Over the years, I have talked with many CEOs and executives about their business and financial forecasts and how well their teams have accomplished their goals. When the discussion comes around to the organizational chart and employee performance, it is not unusual to hear comments like: “Fred does OK, but we just don’t have the budget to upgrade his position to an A player.” Recently, I helped out a local small business that was facing this very challenge.
Here’s a pretty common scenario: Let’s assume that Fred makes $50,000 per year. Fred’s performance is OK, but it probably rates a B or B minus. Let’s also assume that it would cost $65,000 – $70,000 per year to put a solid A player in the position. You might say “that’s $15,000 to $20,000 more – we just can’t justify that right now.” [Meanwhile, this much or more is leaking out of the building each year in casually-monitored office supplies, dues and subscriptions, trade shows, etc. – but that’s probably a topic for another day…]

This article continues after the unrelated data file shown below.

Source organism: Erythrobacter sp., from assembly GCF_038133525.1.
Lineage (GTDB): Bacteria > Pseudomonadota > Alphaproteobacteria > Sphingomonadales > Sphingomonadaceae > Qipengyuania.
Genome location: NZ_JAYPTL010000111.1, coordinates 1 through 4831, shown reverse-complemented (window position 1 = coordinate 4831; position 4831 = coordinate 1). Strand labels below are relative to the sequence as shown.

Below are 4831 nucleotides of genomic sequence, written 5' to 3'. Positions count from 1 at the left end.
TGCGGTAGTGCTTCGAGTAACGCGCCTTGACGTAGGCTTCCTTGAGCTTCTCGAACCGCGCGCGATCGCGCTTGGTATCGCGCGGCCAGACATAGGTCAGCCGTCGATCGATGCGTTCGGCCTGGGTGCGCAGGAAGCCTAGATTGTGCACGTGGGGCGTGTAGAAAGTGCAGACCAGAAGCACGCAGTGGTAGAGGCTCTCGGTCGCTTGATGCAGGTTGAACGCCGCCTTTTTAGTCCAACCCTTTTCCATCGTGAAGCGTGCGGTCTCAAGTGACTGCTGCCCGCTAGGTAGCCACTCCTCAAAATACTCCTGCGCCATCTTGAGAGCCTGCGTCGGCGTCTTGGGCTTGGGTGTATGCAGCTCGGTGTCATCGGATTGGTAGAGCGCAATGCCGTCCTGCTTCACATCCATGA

Sure, funds might be tight, but are you really saving money? Or, is sub-par performance already costing you more than what you might pay an A player? Worse yet, are you losing something that might be even more valuable than money: time? When evaluating your current staff and the cost of recruiting A players into your organization, you might want to pause and ask yourself the following questions:
- What is the real “cost” of a B (or worse yet, C) player? How many errors are being made, how many times to you have to follow up on progress, how much do you have to micromanage? (We all love herding cats, right?)
- In a startup or rapidly growing small business, what is the cost of the lost time that will never be recovered? If you are in the early stages of establishing your brand and competitive advantage, this lost time could make the difference between survival and failure.
- What impact does the B player have on your other employees who are bringing A level performance?
A singular focus on the “cost” of your key people is like focusing on the price of other goods and services that you buy – low price rarely gives you the best long term value.
Question: How often have you fallen into this trap, and what were the consequences to your organization?